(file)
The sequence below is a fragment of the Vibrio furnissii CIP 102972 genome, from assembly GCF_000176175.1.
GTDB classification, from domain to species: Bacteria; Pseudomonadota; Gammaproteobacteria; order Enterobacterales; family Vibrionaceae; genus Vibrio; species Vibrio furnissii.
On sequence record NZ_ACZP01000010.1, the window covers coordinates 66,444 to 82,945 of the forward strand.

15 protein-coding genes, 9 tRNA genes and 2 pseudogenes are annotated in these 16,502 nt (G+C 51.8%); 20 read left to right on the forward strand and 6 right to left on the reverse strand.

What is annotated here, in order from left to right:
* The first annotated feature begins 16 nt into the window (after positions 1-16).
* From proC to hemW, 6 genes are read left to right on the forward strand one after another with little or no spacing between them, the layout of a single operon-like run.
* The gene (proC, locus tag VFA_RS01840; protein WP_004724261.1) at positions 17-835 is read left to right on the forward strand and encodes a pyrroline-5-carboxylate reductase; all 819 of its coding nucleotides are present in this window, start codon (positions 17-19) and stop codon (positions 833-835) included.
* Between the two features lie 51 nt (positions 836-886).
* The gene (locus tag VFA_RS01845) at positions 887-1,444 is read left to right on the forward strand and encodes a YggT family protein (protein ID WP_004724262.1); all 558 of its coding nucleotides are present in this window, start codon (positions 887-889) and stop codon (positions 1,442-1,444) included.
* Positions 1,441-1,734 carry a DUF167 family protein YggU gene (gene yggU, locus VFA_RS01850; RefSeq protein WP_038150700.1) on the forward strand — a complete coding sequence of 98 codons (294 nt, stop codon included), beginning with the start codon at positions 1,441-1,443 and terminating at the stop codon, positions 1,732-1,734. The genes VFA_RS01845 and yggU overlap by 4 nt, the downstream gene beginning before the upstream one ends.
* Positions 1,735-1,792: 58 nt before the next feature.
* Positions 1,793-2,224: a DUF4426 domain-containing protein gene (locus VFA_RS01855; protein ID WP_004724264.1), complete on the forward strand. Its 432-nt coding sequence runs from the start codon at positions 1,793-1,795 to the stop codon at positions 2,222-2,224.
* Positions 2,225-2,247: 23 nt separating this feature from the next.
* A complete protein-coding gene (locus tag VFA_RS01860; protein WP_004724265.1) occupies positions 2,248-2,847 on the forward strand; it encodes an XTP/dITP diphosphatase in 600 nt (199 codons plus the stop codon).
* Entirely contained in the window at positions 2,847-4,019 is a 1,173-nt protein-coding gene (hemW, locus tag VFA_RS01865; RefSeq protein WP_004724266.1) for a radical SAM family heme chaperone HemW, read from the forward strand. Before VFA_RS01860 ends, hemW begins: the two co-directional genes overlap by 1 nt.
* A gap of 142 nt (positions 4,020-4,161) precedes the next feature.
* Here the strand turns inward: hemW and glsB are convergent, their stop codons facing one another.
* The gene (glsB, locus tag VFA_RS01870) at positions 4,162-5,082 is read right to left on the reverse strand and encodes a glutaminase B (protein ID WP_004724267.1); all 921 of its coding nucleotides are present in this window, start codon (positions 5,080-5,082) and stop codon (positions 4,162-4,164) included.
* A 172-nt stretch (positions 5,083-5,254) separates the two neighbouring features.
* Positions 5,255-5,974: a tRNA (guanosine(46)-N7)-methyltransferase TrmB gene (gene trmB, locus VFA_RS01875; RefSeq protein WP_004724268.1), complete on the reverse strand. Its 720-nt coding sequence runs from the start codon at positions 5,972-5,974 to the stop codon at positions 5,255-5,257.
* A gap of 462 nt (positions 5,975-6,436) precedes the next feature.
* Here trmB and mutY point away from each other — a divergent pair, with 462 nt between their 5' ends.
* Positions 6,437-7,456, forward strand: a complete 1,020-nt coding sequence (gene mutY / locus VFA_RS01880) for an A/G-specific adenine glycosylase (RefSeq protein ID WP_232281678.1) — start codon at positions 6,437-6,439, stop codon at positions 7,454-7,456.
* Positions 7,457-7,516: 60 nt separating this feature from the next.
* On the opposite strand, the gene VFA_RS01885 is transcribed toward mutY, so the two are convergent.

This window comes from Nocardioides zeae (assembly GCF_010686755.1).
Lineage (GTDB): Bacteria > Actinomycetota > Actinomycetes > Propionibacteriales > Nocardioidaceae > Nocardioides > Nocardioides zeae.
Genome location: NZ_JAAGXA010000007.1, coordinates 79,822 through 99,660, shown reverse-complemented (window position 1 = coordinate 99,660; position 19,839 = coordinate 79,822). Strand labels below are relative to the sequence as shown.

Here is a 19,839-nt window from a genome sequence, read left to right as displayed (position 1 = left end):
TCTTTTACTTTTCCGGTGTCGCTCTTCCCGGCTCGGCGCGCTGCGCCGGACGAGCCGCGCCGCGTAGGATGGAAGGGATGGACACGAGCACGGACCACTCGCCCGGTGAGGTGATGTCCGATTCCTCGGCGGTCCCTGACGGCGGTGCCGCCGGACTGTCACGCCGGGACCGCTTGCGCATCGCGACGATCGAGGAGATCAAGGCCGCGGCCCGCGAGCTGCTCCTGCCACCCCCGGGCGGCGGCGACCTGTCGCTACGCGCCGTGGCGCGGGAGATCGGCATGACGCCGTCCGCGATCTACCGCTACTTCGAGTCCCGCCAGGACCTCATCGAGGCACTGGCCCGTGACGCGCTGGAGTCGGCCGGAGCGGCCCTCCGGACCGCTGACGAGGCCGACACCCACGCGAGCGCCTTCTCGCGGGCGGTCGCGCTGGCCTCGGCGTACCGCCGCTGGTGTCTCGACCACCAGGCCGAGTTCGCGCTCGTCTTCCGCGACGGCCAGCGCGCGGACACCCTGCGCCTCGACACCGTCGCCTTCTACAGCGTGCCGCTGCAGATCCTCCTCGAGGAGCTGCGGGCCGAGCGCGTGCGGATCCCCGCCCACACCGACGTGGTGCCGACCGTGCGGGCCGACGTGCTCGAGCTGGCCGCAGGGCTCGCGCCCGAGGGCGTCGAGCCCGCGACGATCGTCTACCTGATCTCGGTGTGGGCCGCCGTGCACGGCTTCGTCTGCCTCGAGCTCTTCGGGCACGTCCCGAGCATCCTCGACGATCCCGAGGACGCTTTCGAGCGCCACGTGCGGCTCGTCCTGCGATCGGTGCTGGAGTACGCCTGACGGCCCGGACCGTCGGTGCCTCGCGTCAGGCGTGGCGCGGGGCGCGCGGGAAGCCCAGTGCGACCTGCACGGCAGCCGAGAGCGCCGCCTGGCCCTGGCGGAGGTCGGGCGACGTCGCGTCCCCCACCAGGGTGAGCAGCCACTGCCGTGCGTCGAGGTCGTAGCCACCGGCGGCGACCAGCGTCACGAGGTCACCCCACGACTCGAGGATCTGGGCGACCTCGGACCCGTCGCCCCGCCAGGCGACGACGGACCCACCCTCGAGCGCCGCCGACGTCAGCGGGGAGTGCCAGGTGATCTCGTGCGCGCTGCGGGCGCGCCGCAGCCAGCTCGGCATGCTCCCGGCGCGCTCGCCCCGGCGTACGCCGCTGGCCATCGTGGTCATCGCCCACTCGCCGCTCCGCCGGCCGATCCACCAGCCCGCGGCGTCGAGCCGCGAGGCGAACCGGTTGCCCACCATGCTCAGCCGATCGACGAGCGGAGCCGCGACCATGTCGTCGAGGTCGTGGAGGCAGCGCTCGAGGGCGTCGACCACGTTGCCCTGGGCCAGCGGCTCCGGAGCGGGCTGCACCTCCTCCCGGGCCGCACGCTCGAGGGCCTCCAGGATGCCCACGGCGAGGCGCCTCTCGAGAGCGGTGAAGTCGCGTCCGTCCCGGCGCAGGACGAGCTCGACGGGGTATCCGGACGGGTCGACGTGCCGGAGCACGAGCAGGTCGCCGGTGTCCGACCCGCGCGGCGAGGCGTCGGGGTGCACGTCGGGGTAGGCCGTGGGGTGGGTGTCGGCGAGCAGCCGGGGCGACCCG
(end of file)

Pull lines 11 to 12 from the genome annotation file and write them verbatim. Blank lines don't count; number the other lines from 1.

* Positions 1,441-1,734 carry a DUF167 family protein YggU gene (gene yggU, locus VFA_RS01850; RefSeq protein WP_038150700.1) on the forward strand — a complete coding sequence of 98 codons (294 nt, stop codon included), beginning with the start codon at positions 1,441-1,443 and terminating at the stop codon, positions 1,732-1,734. The genes VFA_RS01845 and yggU overlap by 4 nt, the downstream gene beginning before the upstream one ends.
* Positions 1,735-1,792: 58 nt before the next feature.